Five Things to Know About the Grateful Dead's New Licensing Efforts
The 1960s Grateful Dead, inside their house at 710 Ashbury St., S.F.
After years of keeping the band's considerable legacy on the down-low in terms of merchandise and licensing, the surviving members of the Grateful Dead are ramping things up. As the L.A. Times explains today, that doesn't mean you'll see Dead-emblazoned maxi pads or rolling papers -- and it doesn't mean you'll hear "Truckin'" in every goddamn car commercial ever.
What it does mean is that you'll see things like Grateful Dead snowboards and Grateful Dead wine, and hear its songs more in films. In a lengthy piece today, Times writer Melinda Newman goes behind the scenes to band members themselves and the guys at Rhino Records who manage the era-defining San Francisco group's commercial presence. There's a lot of good stuff in the story, but here are five things any Dead fan should take away from it:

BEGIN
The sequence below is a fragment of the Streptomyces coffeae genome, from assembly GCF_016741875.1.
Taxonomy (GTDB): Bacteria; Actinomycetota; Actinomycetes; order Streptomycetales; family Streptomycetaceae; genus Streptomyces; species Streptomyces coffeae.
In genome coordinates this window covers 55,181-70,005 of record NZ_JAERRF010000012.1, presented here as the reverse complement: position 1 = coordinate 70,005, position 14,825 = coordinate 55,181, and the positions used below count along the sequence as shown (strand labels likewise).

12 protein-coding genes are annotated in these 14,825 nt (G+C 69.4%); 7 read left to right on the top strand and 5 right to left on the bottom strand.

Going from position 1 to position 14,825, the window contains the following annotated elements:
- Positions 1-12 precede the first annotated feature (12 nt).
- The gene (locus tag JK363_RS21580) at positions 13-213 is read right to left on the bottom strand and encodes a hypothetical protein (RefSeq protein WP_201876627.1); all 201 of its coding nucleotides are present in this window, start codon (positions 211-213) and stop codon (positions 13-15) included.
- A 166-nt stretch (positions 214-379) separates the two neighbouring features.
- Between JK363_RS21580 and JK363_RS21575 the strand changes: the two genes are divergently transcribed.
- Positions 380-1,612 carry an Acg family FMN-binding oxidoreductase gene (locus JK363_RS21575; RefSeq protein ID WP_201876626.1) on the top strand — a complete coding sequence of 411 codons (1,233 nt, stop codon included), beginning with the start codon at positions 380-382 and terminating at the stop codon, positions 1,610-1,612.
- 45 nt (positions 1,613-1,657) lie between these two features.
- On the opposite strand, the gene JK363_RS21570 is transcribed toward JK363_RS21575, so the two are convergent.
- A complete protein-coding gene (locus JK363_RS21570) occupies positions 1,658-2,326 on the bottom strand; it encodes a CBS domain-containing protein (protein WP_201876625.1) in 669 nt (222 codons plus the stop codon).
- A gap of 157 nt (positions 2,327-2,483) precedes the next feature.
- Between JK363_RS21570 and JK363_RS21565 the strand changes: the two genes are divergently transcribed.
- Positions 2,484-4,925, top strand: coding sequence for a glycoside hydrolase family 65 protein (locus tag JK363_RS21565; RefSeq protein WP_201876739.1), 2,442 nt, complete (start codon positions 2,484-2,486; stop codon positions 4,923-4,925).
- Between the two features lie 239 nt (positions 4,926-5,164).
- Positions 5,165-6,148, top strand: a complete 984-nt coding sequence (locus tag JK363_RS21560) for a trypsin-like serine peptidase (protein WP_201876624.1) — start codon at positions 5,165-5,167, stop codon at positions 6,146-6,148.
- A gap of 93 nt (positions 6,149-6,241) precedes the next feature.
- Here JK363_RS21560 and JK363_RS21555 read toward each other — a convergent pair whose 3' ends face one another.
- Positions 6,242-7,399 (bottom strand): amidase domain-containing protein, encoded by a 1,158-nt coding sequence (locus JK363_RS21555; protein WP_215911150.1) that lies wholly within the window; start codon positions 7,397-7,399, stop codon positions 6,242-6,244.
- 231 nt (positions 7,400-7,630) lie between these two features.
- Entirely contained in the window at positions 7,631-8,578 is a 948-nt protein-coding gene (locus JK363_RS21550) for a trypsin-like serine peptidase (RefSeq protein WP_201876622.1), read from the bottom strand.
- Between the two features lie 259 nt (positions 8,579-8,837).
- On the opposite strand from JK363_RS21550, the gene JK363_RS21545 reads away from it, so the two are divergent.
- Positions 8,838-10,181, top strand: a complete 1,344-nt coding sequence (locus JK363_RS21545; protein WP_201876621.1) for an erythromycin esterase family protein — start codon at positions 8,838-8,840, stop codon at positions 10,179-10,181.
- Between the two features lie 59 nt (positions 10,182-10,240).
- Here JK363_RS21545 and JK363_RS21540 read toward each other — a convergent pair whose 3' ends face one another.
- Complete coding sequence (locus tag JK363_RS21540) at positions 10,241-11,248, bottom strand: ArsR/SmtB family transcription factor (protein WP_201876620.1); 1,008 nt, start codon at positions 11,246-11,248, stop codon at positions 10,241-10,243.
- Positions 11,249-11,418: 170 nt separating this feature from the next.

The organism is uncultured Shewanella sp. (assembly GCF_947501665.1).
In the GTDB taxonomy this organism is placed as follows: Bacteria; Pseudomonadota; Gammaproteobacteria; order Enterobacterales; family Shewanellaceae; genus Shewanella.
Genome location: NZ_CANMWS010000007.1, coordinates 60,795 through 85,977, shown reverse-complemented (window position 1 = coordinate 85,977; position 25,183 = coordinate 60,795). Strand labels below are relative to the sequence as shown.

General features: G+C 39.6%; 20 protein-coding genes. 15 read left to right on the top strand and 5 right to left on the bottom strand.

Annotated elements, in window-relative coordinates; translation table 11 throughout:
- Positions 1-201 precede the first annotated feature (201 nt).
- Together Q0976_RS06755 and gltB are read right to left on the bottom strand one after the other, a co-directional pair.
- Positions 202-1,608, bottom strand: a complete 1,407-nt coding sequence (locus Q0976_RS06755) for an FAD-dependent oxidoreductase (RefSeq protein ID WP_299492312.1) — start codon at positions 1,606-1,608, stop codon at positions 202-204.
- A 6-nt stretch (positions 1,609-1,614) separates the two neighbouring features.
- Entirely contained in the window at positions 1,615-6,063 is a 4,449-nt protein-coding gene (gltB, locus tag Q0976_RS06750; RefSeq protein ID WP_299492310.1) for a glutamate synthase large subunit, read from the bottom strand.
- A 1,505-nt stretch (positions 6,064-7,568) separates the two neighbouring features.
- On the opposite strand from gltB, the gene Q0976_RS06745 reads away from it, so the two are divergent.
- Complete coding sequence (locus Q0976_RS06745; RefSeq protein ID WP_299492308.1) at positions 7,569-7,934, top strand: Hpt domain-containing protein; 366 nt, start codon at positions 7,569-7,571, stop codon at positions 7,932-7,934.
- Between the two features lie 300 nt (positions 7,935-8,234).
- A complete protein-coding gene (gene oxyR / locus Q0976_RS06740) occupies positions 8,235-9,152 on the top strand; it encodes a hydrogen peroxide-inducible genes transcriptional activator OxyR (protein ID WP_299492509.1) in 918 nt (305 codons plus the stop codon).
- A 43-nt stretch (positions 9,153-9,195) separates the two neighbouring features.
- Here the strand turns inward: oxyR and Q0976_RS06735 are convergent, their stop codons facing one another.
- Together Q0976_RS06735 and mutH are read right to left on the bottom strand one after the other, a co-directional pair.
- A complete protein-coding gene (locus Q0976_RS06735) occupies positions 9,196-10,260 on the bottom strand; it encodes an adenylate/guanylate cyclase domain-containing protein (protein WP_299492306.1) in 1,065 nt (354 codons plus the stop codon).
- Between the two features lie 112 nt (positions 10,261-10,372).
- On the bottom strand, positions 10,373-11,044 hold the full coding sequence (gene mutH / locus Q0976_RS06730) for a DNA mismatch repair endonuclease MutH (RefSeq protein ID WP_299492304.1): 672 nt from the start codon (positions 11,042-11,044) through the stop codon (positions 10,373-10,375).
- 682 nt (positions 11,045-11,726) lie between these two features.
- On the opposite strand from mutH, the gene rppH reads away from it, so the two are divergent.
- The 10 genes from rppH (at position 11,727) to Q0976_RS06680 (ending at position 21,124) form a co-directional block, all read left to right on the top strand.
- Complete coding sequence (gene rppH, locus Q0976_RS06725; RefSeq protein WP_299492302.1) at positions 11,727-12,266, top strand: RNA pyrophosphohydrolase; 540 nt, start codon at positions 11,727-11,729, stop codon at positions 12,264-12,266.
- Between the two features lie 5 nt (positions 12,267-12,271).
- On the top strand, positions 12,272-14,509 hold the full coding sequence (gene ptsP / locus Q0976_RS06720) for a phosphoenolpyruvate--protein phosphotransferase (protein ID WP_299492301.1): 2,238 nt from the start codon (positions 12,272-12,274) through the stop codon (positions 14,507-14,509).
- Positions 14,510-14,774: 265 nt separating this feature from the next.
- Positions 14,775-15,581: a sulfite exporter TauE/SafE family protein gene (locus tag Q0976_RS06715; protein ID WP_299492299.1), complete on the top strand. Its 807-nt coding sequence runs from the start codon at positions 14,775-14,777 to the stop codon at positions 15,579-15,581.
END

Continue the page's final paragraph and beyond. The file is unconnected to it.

1. Unlike Kiss -- which Newman says has licensed over 3,000 pieces of merchandise --there will never be a Grateful Dead casket. The band members will only allow items that, as member Mickey Hart says, "promote life." (Which means no sanitary napkins, either.)
2. All four surviving band members, plus Jerry Garcia's estate, have to approve any licensing or merchandise deal, and the band will only be doing about 15 new products per year.
3. The Grateful Dead is releasing a 73-CD boxed set of its complete live recordings from the Europe 1972 tour. Yes, you read that right: 73 CDs. It costs a mere $450.
4. In order to prove his sincerity to the band members about the new licensing efforts, Rhino's senior vice president of Grateful Dead Properties, Mark Pinkus -- himself a vet of 73 Dead shows -- volunteered to sing any song the band members could name. Hart named "Victim or the Crime." Pinkus did it, and won the members' trust.
5. Of all the Grateful Dead songs, "Truckin'" is the most-requested by potential licensees.
Check out the full L.A. Times story.